Maybe you’ve heard the buzz lately around Chip and Joanna Gaine’s show on HGTV Fixer Upper. This fun loving couple finds older homes that are sometimes almost too destroyed to even walk through, and turns them into beautifully updated homes for their clients. Another show that has put the “fixer upper” trend on the radar is Rehab Addict with Nicole Curtis on HGTV. Nicole is “addicted” to home-restoration, specifically historic structures in Michigan and Minnesota that have been neglected for years. Curtis buys the properties, many of which are in the Twin Cities, and brings them back to life.
This “fixer-upper” trend is becoming very popular, with many people choosing to take on the challenge of completely updating an eyesore home on their own. And while this can be a fun hobby for many and can even raise the property’s value, there a few Dos and Don’ts for potential investors looking to buy one of these homes.
DO: Get a home inspection
You’ve spotted a crusty old home, but it’s in a great location and appears to have good bones. You’ve got your mind set on buying this home for cheap and putting a lot of money into fixing it up, so you figure you can skip the home inspection. You know there are issues, you’ll just fix them, right? Some of these repairs, like broken stairs, are easy to see. Others, like water damage in the basement foundation, can be easily hidden. The only way to know for sure what you’re buying is to have the property inspected by a professional home inspector.
DON’T: Underestimate the costs of hidden flaws
Those same hidden flaws that your inspector should be finding for you during the inspection can cost a lot. It is important that you are prepared for the costs of these repairs when factoring in how much you will initially be willing to invest in this home. Problems with the foundation, structure, roofing, and siding can be expensive to fix, as can major replacements with sewage, septic, and heating, ventilating, and air-conditioning systems.
DO: Guesstimate your renovation costs
It’s time to do a little research and bring out your calculator—you’re going to want to do some repair estimators before you invest in this home. Check with friends, co-workers and family to see if they’ve done repairs lately and could tell you how much they cost. This will help you determine whether the repairs you need would fall within your budget. Draw up a reference sheet for renovation costs such as roof, foundation and windows to help you determine your offer price.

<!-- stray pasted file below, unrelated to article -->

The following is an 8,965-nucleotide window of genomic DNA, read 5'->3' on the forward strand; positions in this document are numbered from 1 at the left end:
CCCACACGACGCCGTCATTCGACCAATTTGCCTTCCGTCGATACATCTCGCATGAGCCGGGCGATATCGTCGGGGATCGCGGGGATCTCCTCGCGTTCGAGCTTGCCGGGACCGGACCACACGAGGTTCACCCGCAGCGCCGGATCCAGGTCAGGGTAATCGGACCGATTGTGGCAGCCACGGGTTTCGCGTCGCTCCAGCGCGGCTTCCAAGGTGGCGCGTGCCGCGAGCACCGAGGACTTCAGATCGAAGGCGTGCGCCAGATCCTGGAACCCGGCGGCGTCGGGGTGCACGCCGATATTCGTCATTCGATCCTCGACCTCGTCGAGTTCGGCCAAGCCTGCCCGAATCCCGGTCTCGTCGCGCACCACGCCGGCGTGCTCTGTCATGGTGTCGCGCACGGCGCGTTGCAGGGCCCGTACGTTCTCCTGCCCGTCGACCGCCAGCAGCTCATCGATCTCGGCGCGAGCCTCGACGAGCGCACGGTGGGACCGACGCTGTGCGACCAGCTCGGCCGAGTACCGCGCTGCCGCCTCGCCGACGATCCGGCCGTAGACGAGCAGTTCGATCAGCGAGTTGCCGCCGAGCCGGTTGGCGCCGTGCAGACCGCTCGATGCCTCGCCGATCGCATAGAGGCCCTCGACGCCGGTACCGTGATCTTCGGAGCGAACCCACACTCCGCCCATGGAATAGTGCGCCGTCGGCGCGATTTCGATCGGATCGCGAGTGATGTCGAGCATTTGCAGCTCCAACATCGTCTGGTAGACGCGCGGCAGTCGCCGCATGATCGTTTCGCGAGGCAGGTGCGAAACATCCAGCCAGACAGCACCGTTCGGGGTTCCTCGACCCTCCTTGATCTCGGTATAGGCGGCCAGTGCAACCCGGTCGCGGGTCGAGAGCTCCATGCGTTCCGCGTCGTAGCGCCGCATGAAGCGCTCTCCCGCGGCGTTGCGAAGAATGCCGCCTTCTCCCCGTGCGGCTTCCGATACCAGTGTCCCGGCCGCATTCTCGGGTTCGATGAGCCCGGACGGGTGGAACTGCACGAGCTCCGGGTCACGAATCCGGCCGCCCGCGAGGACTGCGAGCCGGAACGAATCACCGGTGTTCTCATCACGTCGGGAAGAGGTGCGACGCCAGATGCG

DON’T: Assume you cannot ask for a lower price
The good news about buying fixer uppers is that you can often get these homes for as little as 60-80% of the asking price! If you can offer cash up front or this home has been sitting on the market for a while, your chances of having a lower offer accepted typically will increase. Break down your expenses when you offer lower than asking price to help sellers understand the time and resources you are going to have to invest in this home.
DO: Get the right loan
A home requiring major renovations can qualify for a special type of financing called a renovation loan. Since these loans are backed by the government, lenders are fine accepting lower interest rates than what would be required by your typical home renovation loan. There is a limit to how much you can borrow, so be sure to explore all your options with your Realtor or other qualified experts.
DON’T: Go at it alone
Real estate agents have the knowledge on repairs, home values and more—they can help you with the home buying process, even when it’s a fixer upper. They can help you negotiate a lower offer, direct you towards a professional home inspector and provide you with the many resources you will need for the process.
Fixer uppers can be a challenge, but a fun one. When done correctly, they can offer higher returns on the property value and be a fun hobby for those interested in investing the time and money.